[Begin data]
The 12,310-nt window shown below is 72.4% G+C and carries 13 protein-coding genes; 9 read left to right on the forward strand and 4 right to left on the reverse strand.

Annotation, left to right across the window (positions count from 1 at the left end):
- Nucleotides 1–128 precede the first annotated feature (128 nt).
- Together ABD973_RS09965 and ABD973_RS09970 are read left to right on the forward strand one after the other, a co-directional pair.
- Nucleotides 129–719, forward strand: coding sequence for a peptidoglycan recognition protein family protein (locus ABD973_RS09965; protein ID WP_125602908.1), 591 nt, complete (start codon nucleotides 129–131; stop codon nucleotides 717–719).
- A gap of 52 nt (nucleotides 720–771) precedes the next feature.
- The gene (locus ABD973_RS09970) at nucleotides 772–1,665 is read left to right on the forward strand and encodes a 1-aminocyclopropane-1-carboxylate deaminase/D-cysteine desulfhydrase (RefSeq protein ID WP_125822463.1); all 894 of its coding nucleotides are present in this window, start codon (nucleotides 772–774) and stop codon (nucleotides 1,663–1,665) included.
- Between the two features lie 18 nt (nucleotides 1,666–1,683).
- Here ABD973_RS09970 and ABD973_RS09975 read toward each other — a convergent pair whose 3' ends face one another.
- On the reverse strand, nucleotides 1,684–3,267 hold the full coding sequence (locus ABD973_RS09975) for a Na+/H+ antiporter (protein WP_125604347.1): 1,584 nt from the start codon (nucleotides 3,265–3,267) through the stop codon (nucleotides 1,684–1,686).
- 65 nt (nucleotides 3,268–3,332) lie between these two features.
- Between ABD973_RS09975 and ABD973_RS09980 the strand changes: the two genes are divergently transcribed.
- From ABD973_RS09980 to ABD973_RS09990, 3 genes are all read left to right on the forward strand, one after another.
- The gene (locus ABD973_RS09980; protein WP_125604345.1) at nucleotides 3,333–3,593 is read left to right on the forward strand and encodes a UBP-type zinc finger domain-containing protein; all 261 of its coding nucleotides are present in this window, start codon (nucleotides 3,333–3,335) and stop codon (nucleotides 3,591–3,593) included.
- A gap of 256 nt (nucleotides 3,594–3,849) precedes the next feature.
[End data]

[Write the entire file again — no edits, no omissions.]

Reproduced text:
The 12,310-nt window shown below is 72.4% G+C and carries 13 protein-coding genes; 9 read left to right on the forward strand and 4 right to left on the reverse strand.

Annotation, left to right across the window (positions count from 1 at the left end):
- Nucleotides 1–128 precede the first annotated feature (128 nt).
- Together ABD973_RS09965 and ABD973_RS09970 are read left to right on the forward strand one after the other, a co-directional pair.
- Nucleotides 129–719, forward strand: coding sequence for a peptidoglycan recognition protein family protein (locus ABD973_RS09965; protein ID WP_125602908.1), 591 nt, complete (start codon nucleotides 129–131; stop codon nucleotides 717–719).
- A gap of 52 nt (nucleotides 720–771) precedes the next feature.
- The gene (locus ABD973_RS09970) at nucleotides 772–1,665 is read left to right on the forward strand and encodes a 1-aminocyclopropane-1-carboxylate deaminase/D-cysteine desulfhydrase (RefSeq protein ID WP_125822463.1); all 894 of its coding nucleotides are present in this window, start codon (nucleotides 772–774) and stop codon (nucleotides 1,663–1,665) included.
- Between the two features lie 18 nt (nucleotides 1,666–1,683).
- Here ABD973_RS09970 and ABD973_RS09975 read toward each other — a convergent pair whose 3' ends face one another.
- On the reverse strand, nucleotides 1,684–3,267 hold the full coding sequence (locus ABD973_RS09975) for a Na+/H+ antiporter (protein WP_125604347.1): 1,584 nt from the start codon (nucleotides 3,265–3,267) through the stop codon (nucleotides 1,684–1,686).
- 65 nt (nucleotides 3,268–3,332) lie between these two features.
- Between ABD973_RS09975 and ABD973_RS09980 the strand changes: the two genes are divergently transcribed.
- From ABD973_RS09980 to ABD973_RS09990, 3 genes are all read left to right on the forward strand, one after another.
- The gene (locus ABD973_RS09980; protein WP_125604345.1) at nucleotides 3,333–3,593 is read left to right on the forward strand and encodes a UBP-type zinc finger domain-containing protein; all 261 of its coding nucleotides are present in this window, start codon (nucleotides 3,333–3,335) and stop codon (nucleotides 3,591–3,593) included.
- A gap of 256 nt (nucleotides 3,594–3,849) precedes the next feature.